intervals until they, too, intersect the land surface. Connect the points where the updip
      lines intersect the  surface. With each additional step, calculate the total accumulated
      area  enclosed by the  lines, and compare it to the estimated capture zone of the spring
      determined in Step B. Stop when the two areas are equal. As each new area is added,
      include any additional land area that lies outside the zone defined above, but which
      contributes surface runoff to it.  Do not draw a boundary through a cluster of recharge
      features; rather, include the entire cluster.  Do not extend the estimated capture zone into
      obviously non-karst regions in which surface drainage is away from the spring. The
      capture zone can extend beneath an insoluble, low-conductivity caprock (Figures 6 and
      7), provided that the  soluble aquifer containing the spring in question  extends beneath it,
      and that the contact between the two lies above the spring level.  The capture zone
      should not cross entrenched rivers with perennial flow, although it can extend across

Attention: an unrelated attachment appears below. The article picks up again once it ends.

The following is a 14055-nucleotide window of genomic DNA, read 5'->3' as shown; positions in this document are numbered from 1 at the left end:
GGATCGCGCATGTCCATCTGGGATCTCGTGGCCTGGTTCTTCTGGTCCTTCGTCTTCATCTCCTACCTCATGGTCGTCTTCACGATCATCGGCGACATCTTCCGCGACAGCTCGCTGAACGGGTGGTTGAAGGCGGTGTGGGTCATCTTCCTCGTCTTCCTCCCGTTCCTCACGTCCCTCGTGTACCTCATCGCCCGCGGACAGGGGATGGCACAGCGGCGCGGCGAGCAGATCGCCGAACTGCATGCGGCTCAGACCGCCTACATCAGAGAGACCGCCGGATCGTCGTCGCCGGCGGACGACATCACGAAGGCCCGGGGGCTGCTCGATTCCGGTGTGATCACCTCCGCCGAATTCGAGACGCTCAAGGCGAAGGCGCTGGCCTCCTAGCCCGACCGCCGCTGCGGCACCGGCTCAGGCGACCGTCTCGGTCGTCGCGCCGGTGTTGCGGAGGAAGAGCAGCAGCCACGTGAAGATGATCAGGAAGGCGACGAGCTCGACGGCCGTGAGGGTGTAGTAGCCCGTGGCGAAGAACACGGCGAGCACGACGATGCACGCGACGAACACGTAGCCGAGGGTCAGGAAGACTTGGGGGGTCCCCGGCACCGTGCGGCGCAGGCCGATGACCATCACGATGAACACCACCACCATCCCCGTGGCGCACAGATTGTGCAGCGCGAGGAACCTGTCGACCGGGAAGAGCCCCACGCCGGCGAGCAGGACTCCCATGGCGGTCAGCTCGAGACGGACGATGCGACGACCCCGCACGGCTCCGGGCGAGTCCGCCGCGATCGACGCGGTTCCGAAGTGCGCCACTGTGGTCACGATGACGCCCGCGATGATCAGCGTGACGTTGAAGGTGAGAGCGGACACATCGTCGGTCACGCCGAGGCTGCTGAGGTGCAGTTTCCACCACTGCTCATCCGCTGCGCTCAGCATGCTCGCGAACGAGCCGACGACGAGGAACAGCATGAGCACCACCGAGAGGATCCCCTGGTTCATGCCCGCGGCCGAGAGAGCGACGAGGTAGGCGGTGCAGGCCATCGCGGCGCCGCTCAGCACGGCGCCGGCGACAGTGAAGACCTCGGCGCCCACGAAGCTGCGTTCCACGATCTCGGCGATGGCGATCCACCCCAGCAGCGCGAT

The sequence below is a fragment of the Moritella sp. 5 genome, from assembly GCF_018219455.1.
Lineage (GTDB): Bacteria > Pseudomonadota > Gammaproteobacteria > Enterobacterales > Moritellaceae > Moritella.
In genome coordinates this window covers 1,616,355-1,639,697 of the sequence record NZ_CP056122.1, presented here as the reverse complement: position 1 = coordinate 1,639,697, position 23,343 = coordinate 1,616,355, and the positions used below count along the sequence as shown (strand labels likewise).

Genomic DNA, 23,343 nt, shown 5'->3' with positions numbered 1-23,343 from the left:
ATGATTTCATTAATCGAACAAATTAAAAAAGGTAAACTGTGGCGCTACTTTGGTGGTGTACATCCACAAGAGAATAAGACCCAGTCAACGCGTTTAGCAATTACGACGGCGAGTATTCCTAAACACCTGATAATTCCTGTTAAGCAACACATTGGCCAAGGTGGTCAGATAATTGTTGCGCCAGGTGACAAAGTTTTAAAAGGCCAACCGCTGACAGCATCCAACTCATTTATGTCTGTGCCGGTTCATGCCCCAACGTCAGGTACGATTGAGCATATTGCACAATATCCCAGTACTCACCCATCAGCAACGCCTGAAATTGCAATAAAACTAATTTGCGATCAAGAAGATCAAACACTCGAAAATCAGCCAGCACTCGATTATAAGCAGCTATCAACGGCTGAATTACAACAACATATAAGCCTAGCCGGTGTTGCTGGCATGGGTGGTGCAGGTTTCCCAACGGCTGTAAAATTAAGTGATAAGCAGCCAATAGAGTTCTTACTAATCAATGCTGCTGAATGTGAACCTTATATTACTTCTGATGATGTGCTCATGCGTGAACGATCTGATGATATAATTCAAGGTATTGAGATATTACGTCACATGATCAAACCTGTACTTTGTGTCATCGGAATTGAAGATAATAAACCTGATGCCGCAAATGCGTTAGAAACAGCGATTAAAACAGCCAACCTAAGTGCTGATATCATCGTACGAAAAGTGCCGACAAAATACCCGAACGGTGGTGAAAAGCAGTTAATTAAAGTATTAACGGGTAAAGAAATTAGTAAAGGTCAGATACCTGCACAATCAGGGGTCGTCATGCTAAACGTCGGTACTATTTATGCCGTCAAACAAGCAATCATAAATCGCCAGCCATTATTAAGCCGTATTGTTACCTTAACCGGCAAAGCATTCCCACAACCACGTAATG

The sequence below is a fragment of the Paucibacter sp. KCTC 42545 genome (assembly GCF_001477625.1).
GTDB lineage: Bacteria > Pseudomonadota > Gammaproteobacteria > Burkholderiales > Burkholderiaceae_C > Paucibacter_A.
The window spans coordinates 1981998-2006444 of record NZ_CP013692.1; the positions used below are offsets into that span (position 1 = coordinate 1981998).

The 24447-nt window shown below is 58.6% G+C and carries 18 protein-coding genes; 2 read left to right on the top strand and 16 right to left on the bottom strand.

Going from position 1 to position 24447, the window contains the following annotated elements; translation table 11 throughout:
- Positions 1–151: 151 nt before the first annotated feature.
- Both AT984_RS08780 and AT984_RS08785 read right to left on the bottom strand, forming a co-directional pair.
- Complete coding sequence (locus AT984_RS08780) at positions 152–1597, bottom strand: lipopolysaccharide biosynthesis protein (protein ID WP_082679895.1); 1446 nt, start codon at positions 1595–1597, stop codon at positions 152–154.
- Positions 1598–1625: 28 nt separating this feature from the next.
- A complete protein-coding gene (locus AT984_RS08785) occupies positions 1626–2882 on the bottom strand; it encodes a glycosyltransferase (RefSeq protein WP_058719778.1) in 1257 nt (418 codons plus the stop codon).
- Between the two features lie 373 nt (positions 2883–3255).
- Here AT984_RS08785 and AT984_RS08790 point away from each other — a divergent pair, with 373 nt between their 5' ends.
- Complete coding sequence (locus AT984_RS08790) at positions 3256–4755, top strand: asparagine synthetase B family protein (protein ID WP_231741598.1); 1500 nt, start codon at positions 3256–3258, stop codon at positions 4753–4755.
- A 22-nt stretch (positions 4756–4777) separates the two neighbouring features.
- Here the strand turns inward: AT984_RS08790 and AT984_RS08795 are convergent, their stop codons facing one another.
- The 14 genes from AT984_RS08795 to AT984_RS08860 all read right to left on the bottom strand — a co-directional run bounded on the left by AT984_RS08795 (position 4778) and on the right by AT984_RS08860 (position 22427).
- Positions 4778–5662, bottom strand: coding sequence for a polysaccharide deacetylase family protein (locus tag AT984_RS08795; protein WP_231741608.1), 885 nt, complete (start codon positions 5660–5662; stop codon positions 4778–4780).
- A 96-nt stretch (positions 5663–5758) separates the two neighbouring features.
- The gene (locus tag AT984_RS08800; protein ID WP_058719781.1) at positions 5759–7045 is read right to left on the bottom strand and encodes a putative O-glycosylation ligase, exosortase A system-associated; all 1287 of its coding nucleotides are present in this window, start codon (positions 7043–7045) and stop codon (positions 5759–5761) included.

small streams perched on insoluble, low-conductivity caprock (Figure 7).

      The resulting shape is roughly a quadrilateral (only approximately, because,  1- the
      irregularity of the land surface prevents the updip boundary from being a  straight line,
      and 2- additional land area, as noted above, may contribute surface runoff).  Figure 5
      shows the updip projection from the strike line, reaching the surface without passing
      beneath the topographic divide. Alternative settings are described at the end of these
       Steps.

Step H: If the enclosed area  is too small to account for the spring discharge, expand the
       estimated capture zone into adjacent areas that contain karst recharge features. Expand
       the boundaries incrementally, in equal steps, into all of these karst areas, regardless of